Snatcher may be the only game to truly deliver on the idea of interactive storytelling. It also avoids all of the trappings that many story-heavy games have since fallen into. The writing and adaptation from the original Japanese is so good that you don't even think about what an achievement it is for the video-game industry. With so much reading required in the game, it's amazing how gripping the story remains throughout. Credit must be given to the game's supervisor, Jeremy Blaustein and translator, Scott T. Hards for making it seem as if Snatcher was originally developed for an American audience. The character voice-overs are at least as good as any animated film. A veritable cast of no-names turn in incredibly convincing performances—certainly going above and beyond anything the industry had previously seen—predating the standard set by Kojima's own Metal Gear Solid by more than four years.
Snatcher is basically a science-fiction detective story, and what I enjoyed most about the story is that it gets both the "science" and "fiction" parts right. When the game explains why the artificial skin the Snatchers use for cover can't hold up in sunlight, we understand it and believe it. When a skin tissue sample is taken from underneath the fingernails of a corpse, we're totally convinced by the analysis. There are also many other unnecessary tidbits of information, such as the technology behind the toilet in Gillian's apartment, if that's any indication of the detail to which the creators of Snatcher were committed.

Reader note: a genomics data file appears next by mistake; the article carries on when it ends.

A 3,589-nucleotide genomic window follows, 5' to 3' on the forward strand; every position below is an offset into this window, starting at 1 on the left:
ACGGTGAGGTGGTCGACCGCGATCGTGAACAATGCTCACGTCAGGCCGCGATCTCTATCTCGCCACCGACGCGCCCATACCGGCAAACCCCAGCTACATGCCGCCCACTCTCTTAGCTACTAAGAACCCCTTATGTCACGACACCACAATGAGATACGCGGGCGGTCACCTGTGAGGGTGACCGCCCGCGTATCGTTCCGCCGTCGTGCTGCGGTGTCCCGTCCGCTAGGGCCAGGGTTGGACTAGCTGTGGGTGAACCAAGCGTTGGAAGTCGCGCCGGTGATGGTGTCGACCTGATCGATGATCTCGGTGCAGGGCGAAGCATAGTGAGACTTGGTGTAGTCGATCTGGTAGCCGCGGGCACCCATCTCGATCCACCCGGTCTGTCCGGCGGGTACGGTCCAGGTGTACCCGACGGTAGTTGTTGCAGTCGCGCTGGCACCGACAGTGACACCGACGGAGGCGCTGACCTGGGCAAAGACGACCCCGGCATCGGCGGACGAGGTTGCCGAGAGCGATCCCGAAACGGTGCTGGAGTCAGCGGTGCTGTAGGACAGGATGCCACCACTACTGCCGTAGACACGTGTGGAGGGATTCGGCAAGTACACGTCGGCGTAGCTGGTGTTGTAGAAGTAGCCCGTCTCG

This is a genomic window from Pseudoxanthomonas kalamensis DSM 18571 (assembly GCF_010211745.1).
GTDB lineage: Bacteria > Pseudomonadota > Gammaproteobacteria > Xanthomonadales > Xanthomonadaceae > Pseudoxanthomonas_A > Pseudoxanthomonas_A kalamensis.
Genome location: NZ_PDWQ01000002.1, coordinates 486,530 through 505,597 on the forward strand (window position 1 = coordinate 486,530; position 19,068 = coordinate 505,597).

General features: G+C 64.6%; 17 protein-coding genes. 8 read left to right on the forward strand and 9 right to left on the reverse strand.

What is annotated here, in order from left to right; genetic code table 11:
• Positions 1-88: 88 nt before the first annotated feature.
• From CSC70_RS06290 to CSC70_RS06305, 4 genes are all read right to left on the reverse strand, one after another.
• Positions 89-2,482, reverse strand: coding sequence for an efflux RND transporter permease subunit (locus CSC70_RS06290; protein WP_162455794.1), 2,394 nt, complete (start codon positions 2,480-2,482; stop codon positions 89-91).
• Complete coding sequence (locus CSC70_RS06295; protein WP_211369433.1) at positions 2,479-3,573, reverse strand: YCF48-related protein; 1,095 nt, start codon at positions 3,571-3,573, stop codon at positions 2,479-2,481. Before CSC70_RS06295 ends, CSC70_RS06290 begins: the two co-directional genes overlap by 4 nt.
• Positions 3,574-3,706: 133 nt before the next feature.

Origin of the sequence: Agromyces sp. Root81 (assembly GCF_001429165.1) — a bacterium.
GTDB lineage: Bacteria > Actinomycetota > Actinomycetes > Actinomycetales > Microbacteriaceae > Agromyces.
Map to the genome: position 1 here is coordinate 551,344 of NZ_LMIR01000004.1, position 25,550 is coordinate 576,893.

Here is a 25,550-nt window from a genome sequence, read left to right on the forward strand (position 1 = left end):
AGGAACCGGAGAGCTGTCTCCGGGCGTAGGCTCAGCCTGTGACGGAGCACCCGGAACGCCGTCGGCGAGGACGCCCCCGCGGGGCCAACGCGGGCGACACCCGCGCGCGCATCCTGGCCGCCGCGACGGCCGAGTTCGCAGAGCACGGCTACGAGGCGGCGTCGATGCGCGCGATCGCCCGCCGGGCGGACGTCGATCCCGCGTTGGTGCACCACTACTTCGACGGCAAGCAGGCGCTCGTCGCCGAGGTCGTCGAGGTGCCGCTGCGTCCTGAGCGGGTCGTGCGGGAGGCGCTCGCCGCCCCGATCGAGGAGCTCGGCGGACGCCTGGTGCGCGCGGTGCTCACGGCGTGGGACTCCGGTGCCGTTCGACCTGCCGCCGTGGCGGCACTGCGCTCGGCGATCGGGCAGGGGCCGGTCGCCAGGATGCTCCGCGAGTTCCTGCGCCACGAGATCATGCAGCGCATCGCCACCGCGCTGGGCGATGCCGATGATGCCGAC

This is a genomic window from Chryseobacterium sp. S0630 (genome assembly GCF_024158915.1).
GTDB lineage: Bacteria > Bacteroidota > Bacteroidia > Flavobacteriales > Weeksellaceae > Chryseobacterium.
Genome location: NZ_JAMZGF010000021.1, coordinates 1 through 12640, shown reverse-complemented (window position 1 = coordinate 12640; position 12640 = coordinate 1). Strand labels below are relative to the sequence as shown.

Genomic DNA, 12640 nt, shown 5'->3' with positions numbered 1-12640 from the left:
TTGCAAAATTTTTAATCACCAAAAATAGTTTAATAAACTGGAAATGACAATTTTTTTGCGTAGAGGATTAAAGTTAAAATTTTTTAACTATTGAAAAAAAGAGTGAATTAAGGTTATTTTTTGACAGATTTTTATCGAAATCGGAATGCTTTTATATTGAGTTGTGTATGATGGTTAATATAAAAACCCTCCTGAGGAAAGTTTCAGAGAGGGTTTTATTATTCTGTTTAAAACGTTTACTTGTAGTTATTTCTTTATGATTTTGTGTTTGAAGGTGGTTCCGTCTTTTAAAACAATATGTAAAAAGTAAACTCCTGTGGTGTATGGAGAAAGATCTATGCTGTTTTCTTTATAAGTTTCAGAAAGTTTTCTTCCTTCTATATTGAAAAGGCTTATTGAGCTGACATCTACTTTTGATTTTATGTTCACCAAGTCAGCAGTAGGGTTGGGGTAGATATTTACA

Besides all of the neat technical jargon, Snatcher is filled with just plain good writing—especially when it concerns the relationships between the game's large cast of characters—and the story never misses an opportunity for humor. Comic relief comes mainly from Gillian's interactions with Napoleon, a dwarfish Chinese informant, and Metal Gear, Gillian's "navigator"—a pint-sized robotic partner assigned to him by the JUNKER force. The first time Gillian uses the videophone to contact Napoleon is classic—Napoleon's tired mug appears on the display, and upon seeing Gillian he appropriately moans in a disgusted tone, "Ugh, who the hell are you?" He then refuses to talk until Gillian provides him with the correct answer to a question. Right then you have a complete understanding as to the type of guy Napoleon is.